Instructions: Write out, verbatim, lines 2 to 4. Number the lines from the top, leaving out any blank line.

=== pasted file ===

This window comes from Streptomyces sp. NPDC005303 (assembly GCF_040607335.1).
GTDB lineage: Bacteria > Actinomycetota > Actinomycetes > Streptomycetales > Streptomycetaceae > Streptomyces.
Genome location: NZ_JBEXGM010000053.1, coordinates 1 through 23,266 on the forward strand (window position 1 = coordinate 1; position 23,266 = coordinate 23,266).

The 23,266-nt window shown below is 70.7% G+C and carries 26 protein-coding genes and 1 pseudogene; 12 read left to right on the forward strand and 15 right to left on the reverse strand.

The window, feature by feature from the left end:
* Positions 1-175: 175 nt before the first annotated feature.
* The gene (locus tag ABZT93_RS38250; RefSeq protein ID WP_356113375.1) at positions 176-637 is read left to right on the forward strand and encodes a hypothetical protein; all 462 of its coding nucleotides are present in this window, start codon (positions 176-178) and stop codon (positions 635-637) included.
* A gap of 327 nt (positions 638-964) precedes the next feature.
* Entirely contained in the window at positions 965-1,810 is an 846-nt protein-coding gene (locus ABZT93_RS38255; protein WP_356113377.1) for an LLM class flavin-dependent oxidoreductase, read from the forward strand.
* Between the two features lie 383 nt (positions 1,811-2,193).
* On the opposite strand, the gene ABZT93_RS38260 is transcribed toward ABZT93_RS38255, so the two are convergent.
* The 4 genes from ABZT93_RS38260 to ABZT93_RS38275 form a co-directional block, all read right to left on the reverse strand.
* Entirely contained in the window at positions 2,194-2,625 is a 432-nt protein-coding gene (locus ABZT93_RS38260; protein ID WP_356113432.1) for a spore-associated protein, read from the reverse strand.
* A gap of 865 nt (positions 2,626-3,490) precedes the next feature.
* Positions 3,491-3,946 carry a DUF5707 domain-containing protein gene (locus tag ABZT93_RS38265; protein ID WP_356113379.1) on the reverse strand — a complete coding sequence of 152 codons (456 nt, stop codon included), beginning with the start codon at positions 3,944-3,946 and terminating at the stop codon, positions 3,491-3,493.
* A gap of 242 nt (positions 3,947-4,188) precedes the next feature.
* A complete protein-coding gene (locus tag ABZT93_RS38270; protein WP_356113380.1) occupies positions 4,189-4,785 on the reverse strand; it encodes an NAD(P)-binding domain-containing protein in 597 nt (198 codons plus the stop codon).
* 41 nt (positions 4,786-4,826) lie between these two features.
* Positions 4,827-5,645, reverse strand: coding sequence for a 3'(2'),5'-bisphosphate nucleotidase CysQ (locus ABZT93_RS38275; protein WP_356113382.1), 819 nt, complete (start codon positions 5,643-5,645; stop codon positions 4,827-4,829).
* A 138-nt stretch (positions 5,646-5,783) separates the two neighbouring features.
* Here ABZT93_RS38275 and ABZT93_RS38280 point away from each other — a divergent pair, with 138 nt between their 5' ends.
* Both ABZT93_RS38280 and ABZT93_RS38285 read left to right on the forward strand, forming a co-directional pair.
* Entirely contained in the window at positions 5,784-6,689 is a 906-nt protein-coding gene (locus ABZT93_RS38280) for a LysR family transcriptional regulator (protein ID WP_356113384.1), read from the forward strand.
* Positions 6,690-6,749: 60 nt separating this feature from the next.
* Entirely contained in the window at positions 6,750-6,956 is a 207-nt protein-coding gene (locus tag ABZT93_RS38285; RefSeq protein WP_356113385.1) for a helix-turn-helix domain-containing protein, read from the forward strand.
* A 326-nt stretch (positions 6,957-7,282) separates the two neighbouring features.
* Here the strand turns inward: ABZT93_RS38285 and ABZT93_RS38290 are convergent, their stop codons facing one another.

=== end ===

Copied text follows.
GTDB lineage: Bacteria > Actinomycetota > Actinomycetes > Streptomycetales > Streptomycetaceae > Streptomyces.
Genome location: NZ_JBEXGM010000053.1, coordinates 1 through 23,266 on the forward strand (window position 1 = coordinate 1; position 23,266 = coordinate 23,266).

The 23,266-nt window shown below is 70.7% G+C and carries 26 protein-coding genes and 1 pseudogene; 12 read left to right on the forward strand and 15 right to left on the reverse strand.